According to Ortega, many of the locals who frequent Swanny Park are concerned with the safety of some of the park’s features. Ortega and members of his family are placing themselves at the vanguard of a renovation effort at the park, with an eye to remodeling efforts. Ortega comes from south central Los Angeles, where many youth get caught up in gang life at a young age, and Ortega was no different. Nine years ago, Ortega moved to Moab to escape the gangs and grime of LA and pursue his passion — skateboarding.
“There are a lot of kids not knowing where to go,” Ortega said. “I’ve seen a bunch of suicides, a bunch of kids going off in different directions … I’ll see them at the park once, then two or three weeks later, they’ll leave their skateboard or bike here and start drinking or doing drugs.”
Ortega — or “Flaco” as many local skaters and bikers know him — has become a role model for many of Moab’s youth through his outreach efforts. Ortega said he noticed that Swanny is the only skate park in Moab, and its deteriorating condition makes it both frustrating and unappealing for more advanced skaters, and discouraging for up-and-comers who are trying to learn.
“[The skate park] is unsafe because there are holes in the ground that kids hit, and they fly out of their scooters and skateboards,” Ortega said. “When a kid wants to learn how to drop in, its hard for them … I see them go face first into the concrete and it’s not right. Then, they get scared, and they’re less motivated to learn.”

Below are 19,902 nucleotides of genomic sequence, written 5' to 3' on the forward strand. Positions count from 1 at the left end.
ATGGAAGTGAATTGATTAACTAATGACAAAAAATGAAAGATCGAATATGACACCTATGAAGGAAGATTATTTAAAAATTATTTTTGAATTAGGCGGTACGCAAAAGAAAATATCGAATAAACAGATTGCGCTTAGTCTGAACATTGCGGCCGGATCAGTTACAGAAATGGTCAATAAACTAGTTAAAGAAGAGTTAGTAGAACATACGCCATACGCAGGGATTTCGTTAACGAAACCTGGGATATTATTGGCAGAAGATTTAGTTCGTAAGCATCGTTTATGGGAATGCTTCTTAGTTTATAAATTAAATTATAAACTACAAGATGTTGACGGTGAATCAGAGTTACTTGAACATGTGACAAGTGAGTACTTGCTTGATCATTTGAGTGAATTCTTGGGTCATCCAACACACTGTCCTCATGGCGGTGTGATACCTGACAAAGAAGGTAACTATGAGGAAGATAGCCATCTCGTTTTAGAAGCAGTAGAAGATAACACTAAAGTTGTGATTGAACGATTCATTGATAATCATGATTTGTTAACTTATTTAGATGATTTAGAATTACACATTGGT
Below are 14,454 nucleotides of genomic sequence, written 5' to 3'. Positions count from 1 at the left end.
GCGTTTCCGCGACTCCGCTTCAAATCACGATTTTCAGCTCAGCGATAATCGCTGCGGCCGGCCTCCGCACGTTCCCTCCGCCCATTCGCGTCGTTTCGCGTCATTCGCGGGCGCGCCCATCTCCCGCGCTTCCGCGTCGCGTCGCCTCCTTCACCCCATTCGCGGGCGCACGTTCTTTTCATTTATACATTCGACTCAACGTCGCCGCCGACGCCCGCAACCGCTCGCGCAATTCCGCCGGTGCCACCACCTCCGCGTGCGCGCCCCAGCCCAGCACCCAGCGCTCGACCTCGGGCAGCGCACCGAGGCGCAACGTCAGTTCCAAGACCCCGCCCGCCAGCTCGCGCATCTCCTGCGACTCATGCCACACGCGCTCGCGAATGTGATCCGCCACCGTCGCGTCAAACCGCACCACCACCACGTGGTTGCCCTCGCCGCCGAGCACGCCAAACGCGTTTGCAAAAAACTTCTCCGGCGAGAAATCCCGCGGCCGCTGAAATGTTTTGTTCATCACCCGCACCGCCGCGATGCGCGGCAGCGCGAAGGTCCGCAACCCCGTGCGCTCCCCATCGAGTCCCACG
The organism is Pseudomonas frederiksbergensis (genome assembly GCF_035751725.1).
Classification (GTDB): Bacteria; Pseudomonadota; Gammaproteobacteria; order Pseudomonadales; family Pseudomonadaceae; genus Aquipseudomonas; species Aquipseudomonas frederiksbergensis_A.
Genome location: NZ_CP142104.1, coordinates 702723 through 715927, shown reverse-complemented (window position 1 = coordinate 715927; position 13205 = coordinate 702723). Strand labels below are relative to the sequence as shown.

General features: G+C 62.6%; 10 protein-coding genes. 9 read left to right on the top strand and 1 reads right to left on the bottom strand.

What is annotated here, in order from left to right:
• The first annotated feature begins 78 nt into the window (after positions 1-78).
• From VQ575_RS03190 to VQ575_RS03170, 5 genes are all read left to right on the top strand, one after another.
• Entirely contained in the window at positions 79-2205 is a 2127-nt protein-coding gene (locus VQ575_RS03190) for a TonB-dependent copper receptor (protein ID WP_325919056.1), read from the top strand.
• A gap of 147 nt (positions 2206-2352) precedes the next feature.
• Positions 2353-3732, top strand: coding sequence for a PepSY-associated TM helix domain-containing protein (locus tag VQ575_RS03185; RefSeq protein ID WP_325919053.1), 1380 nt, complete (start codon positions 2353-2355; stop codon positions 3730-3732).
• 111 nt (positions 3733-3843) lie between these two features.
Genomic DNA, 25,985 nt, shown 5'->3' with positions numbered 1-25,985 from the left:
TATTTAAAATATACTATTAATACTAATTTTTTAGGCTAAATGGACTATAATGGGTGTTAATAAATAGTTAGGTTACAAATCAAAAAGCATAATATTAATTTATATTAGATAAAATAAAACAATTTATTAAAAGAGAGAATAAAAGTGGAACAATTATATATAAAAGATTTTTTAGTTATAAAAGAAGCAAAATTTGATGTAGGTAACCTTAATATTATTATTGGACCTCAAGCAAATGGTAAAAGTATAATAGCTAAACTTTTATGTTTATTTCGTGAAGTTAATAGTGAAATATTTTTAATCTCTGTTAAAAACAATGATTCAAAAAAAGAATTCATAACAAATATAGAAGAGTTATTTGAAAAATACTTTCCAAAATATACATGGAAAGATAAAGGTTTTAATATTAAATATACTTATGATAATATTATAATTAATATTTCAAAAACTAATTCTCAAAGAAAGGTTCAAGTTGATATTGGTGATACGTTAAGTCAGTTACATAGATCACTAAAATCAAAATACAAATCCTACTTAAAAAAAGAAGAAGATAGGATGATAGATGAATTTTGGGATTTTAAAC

Ortega explained how these sub-par conditions prevent kids from even wanting to get back on the board, which leads to many of them turning to drugs or alcohol. This is not unlike the situations in inner cities across America, where a YMCA or a basketball court can serve as an alternative for kids who don’t have the financial means to play more expensive sports, which in many cases can keep them off the streets.
Ortega has been pushing the remodeling and renovation project forward on several fronts, including starting an online petition, meeting with members of the Moab City Council to address covering the repairs, and even reaching out to the Tony Hawk Foundation in efforts to create a safe environment for Moab’s youth.
The foundation was created by Tony Hawk, one of the most revered skateboarders in the history of the sport as a way to give back to the skateboarding community by renovating skate parks across the United States.
According to Moab City Communications Manager Lisa Church, the renovation and expansion effort has, so far, been a citizen-driven effort.
"The city will necessarily be involved in any final decisions about this since the park is on city property," Church said. "And the city council will need to approve any expansion [or] renovation."
An online petition can be found at thepetitionsite.com/982/092/249/remodel-an-expansion-of-swannys-skate-park.
Editor's note: This is an updated version of the story,correcting an earlier version with an incorrect attribution to Lisa Church.